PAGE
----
I'm not sure about PURELY political---while ethanol gas has well-documented drawbacks in re: maintenance of small engines and health of old engines, it also has well-documented benefits in re: oxygenation and octane boost without MTBE, and on top of that, a valid and apolitical argument can be made that allowing a renewable resource to shoulder 10% of the demand for gasoline is a decent idea.

That being said, the EXTENT of certain policies is certainly political. Ted Cruz doesn't give a **** about the health of your engine, and Lindsey Graham doesn't give a **** about lowering MTBE levels; when they lobby the President to side with gasoline (Ted) or ethanol (Lindsey), they are entirely concerned with protecting the moneybag industries in their respective states (Texas and Iowa).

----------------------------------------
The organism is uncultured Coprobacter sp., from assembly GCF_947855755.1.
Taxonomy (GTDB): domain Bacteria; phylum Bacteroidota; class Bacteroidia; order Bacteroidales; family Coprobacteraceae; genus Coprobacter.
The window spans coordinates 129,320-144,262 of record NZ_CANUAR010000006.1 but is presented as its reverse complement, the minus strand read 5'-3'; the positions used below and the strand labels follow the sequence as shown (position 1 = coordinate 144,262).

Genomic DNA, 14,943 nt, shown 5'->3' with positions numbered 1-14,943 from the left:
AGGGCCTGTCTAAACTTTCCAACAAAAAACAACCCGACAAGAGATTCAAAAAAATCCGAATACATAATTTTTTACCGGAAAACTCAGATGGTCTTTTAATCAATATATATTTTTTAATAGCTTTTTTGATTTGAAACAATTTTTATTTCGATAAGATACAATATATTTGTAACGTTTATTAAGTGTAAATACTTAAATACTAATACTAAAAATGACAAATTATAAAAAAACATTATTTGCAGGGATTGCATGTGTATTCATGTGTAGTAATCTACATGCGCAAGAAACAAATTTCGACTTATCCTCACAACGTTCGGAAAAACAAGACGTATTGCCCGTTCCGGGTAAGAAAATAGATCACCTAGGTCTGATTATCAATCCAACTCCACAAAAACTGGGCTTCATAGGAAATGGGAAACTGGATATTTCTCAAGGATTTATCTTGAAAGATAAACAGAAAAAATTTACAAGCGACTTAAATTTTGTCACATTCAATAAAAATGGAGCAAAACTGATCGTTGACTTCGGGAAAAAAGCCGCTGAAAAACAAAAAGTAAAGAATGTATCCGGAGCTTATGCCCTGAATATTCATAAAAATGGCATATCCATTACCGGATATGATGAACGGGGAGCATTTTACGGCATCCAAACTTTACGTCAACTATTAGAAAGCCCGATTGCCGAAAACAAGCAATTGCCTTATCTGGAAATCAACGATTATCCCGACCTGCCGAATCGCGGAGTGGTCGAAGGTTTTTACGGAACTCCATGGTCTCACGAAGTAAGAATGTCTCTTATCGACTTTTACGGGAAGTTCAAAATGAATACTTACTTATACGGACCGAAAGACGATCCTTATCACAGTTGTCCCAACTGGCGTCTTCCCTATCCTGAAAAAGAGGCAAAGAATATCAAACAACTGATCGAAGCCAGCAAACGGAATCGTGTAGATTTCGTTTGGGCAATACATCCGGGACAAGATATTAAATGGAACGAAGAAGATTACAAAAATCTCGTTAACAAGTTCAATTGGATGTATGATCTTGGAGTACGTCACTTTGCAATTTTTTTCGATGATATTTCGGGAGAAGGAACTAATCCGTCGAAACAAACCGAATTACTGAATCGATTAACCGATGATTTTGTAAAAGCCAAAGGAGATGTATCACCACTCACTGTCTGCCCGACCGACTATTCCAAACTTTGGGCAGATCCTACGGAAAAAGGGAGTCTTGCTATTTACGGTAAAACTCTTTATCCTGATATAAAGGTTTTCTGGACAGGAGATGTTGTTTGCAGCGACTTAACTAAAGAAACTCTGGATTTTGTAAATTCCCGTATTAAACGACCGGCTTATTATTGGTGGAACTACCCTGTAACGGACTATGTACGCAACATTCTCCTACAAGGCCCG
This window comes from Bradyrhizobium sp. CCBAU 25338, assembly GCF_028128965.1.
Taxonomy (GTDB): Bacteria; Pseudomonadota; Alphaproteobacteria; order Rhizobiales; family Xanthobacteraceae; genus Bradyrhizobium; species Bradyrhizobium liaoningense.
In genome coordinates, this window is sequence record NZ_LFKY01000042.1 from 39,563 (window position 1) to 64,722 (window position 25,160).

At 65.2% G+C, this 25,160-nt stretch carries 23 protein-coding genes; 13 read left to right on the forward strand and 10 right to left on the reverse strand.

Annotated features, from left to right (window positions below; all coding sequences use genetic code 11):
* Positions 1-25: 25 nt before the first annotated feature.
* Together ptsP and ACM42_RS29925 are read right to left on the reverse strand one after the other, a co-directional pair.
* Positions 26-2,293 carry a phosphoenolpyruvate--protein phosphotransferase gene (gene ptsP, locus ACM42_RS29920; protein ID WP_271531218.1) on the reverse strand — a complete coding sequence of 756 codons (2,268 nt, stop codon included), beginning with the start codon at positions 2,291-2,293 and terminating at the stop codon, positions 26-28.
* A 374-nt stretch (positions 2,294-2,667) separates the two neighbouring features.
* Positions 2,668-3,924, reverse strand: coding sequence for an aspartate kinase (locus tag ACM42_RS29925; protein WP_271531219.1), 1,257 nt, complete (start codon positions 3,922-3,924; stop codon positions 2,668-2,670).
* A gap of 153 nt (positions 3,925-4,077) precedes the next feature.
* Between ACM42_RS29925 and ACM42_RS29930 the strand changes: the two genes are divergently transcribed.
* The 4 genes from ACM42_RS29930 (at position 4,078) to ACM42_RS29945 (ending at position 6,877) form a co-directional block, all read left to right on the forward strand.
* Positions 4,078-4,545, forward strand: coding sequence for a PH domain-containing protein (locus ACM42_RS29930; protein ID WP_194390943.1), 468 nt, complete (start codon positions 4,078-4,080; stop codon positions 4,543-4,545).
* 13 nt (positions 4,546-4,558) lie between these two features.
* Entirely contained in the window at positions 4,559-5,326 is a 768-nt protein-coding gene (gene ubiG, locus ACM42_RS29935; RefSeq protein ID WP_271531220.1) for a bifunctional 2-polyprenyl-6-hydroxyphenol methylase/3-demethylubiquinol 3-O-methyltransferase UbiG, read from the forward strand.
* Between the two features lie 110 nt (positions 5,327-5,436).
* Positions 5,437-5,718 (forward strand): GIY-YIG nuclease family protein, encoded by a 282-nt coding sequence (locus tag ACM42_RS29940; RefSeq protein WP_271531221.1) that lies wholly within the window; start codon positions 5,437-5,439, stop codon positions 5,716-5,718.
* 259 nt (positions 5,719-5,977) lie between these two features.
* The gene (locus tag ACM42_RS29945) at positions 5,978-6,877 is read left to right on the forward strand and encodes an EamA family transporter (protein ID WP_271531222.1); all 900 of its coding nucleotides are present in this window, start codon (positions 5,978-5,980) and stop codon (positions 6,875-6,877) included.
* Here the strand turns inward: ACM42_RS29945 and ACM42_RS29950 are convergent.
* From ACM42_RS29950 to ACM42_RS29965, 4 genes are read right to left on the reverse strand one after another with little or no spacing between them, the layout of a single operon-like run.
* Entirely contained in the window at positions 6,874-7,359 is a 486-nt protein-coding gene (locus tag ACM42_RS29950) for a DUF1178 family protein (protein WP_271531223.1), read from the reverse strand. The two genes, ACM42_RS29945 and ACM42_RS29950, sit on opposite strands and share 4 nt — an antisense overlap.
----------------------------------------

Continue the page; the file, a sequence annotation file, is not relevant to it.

JaxDad

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Posted: 10/10/18 06:39pm Link  |  Quote  |  Print  |  Notify Moderator

Straylight wrote:

...it also has well-documented benefits in re: oxygenation and octane boost without MTBE, and on top of that, a valid and apolitical argument can be made that allowing a renewable resource to shoulder 10% of the demand for gasoline is a decent idea.


Theres some serious flaws with that notion.

Those ‘well-documented benefits’ are laboratory derived. Not very many people drive their vehicles in a laboratory, they drive them up and down the roads. In the ‘real world’ moisture and all sorts of other issues appear. That usually more than negates the benefits because now the vehicle isn’t running at peak performance either.